August 1, 2019: Far too many of us have seen for ourselves, in our family members and other loved ones, the sad, steady march of Alzheimer's disease as it destroys memory and thinking ability. But what about the physical effects of Alzheimer's—which also are significant, but which we tend not to think about as much?
The physical effects of Alzheimer's disease can be addressed—with major positive impacts on the quality of life of people who have the disease and their caregivers.
Plus, research shows that regular exercise actually can improve memory in people with Alzheimer's, and that it can delay symptoms in those who have the disease but haven't yet shown signs of it.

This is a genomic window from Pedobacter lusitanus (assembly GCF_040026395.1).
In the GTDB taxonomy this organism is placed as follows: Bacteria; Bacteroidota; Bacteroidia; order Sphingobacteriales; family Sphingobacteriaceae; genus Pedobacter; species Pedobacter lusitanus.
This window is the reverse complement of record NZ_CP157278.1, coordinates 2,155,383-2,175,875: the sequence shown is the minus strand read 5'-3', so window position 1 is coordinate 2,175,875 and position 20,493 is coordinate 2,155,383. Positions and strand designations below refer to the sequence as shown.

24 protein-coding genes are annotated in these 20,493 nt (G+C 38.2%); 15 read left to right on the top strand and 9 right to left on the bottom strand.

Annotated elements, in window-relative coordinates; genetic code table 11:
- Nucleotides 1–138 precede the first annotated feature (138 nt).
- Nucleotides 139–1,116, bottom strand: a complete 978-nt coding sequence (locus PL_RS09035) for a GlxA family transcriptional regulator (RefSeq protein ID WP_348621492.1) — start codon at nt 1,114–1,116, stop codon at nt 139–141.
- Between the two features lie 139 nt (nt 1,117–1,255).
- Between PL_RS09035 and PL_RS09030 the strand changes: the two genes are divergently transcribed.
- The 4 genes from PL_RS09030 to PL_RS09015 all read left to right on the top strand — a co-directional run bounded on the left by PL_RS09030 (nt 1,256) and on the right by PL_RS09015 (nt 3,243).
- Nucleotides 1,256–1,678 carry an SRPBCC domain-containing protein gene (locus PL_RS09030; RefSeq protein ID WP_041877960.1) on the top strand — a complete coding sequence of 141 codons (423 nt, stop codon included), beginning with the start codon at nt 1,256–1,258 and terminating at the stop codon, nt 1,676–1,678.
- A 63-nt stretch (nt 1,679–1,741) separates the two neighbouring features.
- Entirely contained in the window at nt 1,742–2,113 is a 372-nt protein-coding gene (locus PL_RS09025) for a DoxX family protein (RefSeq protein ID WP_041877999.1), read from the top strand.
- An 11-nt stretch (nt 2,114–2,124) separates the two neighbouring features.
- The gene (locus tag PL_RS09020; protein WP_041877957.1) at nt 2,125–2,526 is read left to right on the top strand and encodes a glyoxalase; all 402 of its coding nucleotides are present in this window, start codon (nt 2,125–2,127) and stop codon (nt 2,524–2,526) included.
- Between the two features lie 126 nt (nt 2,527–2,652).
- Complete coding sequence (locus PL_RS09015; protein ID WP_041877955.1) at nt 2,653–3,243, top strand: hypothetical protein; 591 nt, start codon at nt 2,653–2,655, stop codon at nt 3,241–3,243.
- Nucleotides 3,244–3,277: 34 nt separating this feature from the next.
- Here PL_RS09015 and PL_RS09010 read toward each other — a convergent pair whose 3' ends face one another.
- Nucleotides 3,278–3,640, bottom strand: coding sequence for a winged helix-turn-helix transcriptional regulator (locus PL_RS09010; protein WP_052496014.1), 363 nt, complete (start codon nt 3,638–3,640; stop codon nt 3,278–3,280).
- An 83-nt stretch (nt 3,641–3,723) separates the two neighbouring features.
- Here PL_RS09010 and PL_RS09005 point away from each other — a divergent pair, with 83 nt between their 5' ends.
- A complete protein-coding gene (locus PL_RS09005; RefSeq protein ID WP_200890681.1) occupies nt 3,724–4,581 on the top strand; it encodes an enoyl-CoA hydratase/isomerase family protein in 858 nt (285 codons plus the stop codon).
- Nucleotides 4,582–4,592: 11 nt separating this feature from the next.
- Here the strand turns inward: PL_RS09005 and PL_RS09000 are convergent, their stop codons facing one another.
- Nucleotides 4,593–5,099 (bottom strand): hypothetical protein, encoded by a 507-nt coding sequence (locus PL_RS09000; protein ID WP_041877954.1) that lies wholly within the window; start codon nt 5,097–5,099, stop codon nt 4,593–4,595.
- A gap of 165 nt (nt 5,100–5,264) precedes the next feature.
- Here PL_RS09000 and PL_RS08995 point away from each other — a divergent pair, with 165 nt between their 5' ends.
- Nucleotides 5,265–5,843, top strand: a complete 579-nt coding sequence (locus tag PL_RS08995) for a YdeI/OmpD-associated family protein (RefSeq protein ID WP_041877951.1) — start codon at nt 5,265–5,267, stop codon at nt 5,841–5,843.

In this episode, Jennifer Nash, PT, DPT, shares the reasons why people with advancing dementia can benefit from physical therapy.
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Jennifer Nash, PT, DPT, board-certified neurologic clinical specialist, is an assistant professor in the Department of Physical Therapy at the University of Nevada, Las Vegas, who also treats patients with neurodegenerative diseases at Cleveland Clinic Lou Rouvo Center for Brain Health. She is a certified dementia practitioner, a certified exercise expert for aging adults, and a multiple sclerosis certified specialist. She is trained in Parkinson Wellness Recovery, Rock Steady Boxing for Parkinson disease, and neurodevelopmental treatment for rehabilitation of stroke.